According to the Government Accountability Office (GAO), the U.S. federal government spends about $100 billion a year on IT and cyber-related technology. Approximately 80% of those funds go to existing ‘legacy’ systems, many of which are decades-old with outdated features and dangerous security vulnerabilities.
However, a push for modernization across the government aims to open up opportunities for non-traditional companies to step in and provide new products and services that help the government run smoothly and safely.
If you’re a tech product company looking at the bureaucracy across government agencies you’re probably asking yourself (internally at least)…
If you are, you’re not alone. Dcode’s experts have all asked themselves that exact question over the years. We’ve been through it before and pride ourselves on demystifying the federal government for tech companies seeking federal opportunities.
Congress and the federal government are devoting recent, growing attention — and dollars — to IT modernization, turning their focus to areas within artificial intelligence, data stewardship, cloud computing, and cybersecurity.
Just in late 2020, the Department of Defense (DoD) unveiled a department-wide data strategy for the first time. The DoD recognized data as a strategic asset, and recommended deliberate efforts towards the ethical collection, use, and storage of data across the enterprise.
In the same vein, the Office of Management and Budget (the office that manages the president’s budget priorities and agency priorities) released a draft Federal Zero Trust Strategy in September of 2021, focused on securing all civilian agencies systems based on zero trust principles.
In early 2021, President Biden directed the federal government to make “bold changes and significant investments” in cybersecurity and data processing to protect the nation’s cyber systems.
All these directives and strategies require agencies to move away from their reliance on legacy IT systems run by mammoth contractors, many of whom built and maintained such systems for decades.
Our nation’s priorities shifted with these directives, and with that shift comes a renewed need for companies who can respond with innovative technology and solutions. But how do these broad pronouncements from leadership translate to actual application of new technology on the ground?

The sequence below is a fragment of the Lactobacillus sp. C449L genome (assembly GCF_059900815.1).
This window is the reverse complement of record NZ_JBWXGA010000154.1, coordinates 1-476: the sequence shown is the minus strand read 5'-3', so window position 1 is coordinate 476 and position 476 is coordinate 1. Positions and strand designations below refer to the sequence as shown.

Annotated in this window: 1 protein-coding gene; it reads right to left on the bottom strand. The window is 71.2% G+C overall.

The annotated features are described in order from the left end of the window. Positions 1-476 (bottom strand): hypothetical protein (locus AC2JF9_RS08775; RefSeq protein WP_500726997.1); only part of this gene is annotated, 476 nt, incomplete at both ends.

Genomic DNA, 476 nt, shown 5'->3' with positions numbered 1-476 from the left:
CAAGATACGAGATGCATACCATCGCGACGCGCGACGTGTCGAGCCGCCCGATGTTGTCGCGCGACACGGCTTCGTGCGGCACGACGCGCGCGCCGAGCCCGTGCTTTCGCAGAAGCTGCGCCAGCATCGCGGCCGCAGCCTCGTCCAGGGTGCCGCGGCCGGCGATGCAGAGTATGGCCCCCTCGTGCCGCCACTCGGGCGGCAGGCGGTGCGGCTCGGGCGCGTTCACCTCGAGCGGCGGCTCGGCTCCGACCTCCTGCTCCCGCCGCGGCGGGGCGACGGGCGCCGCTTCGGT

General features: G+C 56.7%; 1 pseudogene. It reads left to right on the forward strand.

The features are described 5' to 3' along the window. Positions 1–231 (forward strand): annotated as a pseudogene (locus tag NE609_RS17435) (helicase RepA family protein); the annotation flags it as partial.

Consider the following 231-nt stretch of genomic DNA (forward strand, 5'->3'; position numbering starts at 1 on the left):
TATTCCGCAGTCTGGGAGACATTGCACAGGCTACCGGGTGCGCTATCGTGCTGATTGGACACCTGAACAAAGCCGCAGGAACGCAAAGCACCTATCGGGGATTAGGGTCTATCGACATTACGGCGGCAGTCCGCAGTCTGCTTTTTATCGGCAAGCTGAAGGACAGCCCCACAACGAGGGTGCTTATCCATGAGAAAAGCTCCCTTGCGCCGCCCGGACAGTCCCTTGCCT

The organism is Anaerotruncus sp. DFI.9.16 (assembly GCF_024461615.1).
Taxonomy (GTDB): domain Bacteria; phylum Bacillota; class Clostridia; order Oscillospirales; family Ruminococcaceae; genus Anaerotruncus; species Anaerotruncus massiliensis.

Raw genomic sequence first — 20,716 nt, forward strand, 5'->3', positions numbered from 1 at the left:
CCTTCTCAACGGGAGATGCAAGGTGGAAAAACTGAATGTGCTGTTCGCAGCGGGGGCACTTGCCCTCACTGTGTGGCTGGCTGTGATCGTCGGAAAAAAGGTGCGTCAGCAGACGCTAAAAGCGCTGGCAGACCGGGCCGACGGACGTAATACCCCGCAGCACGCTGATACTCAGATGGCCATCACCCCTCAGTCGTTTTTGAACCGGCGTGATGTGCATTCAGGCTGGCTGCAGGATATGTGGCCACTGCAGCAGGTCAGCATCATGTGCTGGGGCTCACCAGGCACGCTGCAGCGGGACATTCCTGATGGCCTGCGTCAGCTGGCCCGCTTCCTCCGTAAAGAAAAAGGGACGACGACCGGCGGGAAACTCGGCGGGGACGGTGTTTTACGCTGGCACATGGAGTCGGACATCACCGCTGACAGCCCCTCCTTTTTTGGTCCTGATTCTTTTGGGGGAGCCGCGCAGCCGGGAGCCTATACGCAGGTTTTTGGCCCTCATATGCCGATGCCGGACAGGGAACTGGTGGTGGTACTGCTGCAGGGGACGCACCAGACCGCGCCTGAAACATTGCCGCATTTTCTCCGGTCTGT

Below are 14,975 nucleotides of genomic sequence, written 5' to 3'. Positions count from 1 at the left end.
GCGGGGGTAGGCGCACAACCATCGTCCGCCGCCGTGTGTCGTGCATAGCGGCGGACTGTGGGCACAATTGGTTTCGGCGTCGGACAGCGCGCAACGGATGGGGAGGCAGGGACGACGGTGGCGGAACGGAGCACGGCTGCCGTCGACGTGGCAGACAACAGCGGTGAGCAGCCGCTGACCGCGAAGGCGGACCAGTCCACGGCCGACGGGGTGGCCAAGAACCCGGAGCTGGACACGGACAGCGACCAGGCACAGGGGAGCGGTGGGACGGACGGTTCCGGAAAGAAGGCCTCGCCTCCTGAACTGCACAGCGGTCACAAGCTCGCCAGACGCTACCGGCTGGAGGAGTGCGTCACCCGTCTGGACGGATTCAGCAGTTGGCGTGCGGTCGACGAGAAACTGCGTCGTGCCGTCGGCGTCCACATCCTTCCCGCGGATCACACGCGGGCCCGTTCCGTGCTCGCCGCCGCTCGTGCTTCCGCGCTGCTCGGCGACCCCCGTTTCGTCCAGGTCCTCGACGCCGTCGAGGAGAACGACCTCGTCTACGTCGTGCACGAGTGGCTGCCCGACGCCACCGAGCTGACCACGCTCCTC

From the outside looking in, the federal sales process is confusing, to say the least. If you’re a company new to the federal space — product in hand but no SAM number to your name — you might be wondering: “how do I even start selling to the government?” or “how do I win a federal contract?” or even “what the heck is a SAM number?”
If you’re a bit more familiar with federal contracting, you might be asking more pointed questions like: “what is FedRAMP?” or “what is a SBIR?” (or even, “what the heck is an “SBIR consultant?”). It’s discouraging how few resources exist to answer these questions, and it might seem like there’s no way to learn to swim unless you were born in the water.
The good news is Dcode exists to answer those questions (and many more) for tech product companies in the private sector looking to work with the federal government. “Where do I start in federal?” and “how do I go to win government contracts?” are our bread and butter — and those questions are just the start.
Dcode offers education and expertise that helps demystify the government and its procurement process. We have a proven federal sales strategy to cut time to revenue, and our program is built to answer the most pressing questions tech companies face when starting to pursue federal contracts. And this is all in one place on the internet: our acceleration platform Nexus.
Nexus includes exclusive events to network with government leaders, expert curriculum designed by acquisition pros, and a robust community of tech companies, partners, and mentors to help you along the way. Think of Nexus as a dedicated, on-demand lifeline to all things federal.
Nexus is the place to be for both federal newcomers and seasoned veterans who have seen how tough getting to contract can be. The common thread tying our community together? All of them, at one time or another, have thrown their hands in the air in frustration and thought “WTFederal!?” We’ll help you find your fit in the federal market.